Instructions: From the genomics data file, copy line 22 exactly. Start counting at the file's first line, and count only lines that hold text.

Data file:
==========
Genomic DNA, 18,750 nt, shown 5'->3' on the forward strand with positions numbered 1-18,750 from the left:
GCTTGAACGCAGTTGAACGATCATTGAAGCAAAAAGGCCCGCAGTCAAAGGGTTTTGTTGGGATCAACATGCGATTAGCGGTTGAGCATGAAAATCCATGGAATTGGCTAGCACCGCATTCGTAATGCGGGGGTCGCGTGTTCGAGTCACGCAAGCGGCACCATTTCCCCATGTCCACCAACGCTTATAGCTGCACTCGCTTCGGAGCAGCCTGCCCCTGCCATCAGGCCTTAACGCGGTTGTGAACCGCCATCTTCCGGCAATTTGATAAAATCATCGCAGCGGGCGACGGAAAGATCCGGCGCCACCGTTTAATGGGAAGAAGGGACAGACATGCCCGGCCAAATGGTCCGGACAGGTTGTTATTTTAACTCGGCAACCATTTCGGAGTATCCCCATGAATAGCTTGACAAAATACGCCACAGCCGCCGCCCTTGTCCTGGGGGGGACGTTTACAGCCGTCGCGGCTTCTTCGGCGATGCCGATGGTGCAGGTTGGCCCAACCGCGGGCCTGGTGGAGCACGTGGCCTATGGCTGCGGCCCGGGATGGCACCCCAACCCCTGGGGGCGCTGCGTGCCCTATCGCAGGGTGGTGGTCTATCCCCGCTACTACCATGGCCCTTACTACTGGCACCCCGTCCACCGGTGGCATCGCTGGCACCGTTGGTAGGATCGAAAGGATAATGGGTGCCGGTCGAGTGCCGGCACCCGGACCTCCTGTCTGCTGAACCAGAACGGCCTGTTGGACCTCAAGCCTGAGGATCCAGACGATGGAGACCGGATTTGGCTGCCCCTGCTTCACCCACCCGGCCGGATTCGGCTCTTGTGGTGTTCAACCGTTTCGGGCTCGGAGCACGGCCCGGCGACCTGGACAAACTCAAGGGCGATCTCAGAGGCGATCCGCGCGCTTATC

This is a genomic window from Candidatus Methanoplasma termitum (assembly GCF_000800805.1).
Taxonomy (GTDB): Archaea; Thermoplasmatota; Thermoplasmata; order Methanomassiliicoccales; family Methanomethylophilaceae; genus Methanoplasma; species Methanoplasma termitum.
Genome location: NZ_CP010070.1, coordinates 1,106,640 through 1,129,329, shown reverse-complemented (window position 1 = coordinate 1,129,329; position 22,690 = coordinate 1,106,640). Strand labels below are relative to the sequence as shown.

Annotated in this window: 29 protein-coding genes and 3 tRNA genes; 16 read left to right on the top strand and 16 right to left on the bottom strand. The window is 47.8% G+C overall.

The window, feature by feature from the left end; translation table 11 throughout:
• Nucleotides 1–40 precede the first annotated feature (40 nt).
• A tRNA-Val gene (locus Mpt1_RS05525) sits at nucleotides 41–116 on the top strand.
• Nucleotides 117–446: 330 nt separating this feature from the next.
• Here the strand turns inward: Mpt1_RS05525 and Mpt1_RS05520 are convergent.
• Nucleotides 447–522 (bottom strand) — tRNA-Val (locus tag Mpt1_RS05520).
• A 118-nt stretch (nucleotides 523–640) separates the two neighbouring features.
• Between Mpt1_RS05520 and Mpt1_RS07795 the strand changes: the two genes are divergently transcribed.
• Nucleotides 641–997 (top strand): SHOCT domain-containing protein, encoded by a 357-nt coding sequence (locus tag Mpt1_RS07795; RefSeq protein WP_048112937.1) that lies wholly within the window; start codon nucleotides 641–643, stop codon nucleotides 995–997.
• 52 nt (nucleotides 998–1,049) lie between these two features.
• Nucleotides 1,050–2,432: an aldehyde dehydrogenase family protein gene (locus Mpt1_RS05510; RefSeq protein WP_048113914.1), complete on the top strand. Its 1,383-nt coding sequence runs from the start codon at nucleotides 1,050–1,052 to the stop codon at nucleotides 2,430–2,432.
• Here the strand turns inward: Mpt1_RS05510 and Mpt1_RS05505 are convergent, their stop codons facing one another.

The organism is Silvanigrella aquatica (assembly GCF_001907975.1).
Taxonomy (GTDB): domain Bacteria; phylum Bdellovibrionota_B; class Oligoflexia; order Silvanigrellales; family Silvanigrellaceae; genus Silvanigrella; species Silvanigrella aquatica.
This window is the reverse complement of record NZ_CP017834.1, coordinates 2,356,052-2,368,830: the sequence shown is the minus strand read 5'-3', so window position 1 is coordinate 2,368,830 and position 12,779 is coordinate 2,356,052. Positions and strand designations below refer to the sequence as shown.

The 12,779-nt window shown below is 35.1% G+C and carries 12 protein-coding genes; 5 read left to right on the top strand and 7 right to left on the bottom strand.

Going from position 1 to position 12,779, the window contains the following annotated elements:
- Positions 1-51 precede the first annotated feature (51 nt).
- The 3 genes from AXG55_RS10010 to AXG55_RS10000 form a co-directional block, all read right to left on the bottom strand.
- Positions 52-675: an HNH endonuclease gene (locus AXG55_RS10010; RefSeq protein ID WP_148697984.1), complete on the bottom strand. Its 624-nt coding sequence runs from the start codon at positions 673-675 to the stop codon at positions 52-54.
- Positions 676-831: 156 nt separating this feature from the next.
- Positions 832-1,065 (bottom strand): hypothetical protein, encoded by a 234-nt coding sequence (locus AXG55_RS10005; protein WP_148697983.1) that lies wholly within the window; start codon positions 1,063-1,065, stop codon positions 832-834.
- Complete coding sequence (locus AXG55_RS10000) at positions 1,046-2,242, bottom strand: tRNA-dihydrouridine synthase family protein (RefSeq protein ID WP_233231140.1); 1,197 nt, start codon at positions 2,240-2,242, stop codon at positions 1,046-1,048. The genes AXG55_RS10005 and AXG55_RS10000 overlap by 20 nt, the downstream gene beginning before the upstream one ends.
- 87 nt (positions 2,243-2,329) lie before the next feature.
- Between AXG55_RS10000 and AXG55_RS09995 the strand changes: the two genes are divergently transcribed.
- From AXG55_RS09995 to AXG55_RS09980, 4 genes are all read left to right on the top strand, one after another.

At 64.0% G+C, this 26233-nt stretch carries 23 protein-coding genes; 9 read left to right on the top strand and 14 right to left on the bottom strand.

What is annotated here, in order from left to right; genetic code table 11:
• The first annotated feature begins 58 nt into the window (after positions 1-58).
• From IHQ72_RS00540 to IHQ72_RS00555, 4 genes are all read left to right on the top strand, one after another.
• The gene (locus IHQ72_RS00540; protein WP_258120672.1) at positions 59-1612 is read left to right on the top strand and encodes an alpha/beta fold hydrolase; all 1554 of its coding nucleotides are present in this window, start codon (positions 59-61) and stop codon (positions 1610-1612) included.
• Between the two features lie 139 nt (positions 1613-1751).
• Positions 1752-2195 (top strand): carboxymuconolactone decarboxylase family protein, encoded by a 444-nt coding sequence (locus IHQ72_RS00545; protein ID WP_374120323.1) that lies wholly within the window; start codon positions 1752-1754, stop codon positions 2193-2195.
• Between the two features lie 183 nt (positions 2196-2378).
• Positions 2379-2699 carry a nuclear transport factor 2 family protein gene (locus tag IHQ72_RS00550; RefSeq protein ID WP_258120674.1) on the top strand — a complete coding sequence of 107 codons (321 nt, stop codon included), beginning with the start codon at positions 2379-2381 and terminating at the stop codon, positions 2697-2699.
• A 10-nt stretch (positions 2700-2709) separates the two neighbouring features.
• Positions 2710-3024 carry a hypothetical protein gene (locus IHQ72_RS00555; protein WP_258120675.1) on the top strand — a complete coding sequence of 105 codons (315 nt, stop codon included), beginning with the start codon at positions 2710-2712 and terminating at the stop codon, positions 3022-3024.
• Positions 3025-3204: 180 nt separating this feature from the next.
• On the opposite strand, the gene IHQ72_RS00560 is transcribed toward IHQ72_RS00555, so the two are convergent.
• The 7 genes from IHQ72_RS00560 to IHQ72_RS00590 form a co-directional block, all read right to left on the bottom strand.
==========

The 12,779-nt window shown below is 35.1% G+C and carries 12 protein-coding genes; 5 read left to right on the top strand and 7 right to left on the bottom strand.